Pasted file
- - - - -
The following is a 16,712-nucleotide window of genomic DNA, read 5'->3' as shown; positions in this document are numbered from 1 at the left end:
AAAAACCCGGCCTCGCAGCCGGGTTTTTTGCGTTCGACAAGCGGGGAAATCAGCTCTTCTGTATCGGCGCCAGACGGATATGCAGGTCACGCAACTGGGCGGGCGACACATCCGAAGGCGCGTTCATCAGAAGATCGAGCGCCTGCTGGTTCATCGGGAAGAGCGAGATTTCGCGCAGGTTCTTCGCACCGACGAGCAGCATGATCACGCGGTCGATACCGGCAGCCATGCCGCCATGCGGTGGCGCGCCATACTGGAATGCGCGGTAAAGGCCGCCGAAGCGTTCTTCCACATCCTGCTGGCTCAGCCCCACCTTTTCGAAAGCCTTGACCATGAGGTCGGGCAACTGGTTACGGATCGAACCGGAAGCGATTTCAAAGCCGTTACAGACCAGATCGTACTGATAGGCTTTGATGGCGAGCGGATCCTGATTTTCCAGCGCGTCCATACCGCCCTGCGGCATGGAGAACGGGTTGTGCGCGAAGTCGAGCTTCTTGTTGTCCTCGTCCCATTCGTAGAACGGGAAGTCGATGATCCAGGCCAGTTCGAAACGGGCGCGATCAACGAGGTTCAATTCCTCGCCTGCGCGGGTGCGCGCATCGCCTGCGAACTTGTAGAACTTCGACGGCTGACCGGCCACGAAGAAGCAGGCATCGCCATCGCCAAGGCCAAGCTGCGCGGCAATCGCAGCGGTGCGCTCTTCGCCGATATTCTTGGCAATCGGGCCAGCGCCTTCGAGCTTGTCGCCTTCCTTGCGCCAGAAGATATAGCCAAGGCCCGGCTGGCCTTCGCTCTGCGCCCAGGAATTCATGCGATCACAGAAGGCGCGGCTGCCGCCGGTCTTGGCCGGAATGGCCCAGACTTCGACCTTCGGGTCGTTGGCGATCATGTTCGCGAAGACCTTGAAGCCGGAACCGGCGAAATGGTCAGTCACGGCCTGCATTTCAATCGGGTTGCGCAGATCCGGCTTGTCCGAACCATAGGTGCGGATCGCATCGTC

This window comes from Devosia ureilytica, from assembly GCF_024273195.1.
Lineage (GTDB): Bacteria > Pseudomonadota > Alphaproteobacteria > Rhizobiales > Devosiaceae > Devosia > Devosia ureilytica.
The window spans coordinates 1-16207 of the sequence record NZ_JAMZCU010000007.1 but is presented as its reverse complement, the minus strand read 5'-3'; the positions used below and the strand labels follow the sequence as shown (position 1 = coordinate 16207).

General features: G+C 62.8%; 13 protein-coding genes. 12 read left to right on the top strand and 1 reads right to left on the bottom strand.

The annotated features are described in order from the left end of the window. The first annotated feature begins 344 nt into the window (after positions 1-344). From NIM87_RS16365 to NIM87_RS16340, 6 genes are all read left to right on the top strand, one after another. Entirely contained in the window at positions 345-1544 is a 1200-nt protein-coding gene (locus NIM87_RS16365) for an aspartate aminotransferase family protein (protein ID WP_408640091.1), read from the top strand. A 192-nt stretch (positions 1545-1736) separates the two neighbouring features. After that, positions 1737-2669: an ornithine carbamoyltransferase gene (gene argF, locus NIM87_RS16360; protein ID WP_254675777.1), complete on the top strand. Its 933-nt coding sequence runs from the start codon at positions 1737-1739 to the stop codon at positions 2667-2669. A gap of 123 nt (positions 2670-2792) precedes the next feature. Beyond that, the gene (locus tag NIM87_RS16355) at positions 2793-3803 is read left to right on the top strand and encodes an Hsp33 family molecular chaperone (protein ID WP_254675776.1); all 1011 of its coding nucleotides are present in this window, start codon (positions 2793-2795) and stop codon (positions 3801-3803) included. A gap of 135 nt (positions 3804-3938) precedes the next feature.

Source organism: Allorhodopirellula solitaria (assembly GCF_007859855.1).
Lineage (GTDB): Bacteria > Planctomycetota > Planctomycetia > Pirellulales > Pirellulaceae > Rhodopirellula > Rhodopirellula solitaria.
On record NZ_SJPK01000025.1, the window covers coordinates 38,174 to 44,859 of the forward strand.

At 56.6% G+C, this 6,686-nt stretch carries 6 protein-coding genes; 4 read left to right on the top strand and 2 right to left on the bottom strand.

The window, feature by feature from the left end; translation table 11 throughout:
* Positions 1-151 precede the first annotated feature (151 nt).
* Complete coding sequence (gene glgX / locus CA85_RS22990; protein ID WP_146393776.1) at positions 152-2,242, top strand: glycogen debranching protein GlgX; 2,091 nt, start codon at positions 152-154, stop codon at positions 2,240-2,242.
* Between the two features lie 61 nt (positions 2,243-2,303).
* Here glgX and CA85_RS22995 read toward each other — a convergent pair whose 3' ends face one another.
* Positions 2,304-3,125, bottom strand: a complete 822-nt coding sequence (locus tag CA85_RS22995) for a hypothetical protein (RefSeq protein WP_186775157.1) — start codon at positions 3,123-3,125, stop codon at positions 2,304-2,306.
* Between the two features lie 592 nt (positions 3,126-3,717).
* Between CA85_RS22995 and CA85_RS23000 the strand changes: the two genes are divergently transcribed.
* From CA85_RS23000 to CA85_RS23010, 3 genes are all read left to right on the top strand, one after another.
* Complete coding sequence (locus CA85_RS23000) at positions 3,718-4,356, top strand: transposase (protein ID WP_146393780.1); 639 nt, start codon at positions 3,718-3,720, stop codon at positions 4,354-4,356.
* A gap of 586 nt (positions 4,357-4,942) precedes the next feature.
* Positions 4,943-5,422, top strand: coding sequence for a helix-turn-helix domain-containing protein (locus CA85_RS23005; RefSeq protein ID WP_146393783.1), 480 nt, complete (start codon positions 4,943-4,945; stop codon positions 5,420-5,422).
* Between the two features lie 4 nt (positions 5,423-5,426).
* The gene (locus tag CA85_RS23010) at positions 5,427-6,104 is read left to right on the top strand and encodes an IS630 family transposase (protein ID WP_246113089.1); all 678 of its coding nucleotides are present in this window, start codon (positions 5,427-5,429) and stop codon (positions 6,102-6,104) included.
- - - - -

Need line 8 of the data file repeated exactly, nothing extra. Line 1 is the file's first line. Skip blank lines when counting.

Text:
Source organism: Allorhodopirellula solitaria (assembly GCF_007859855.1).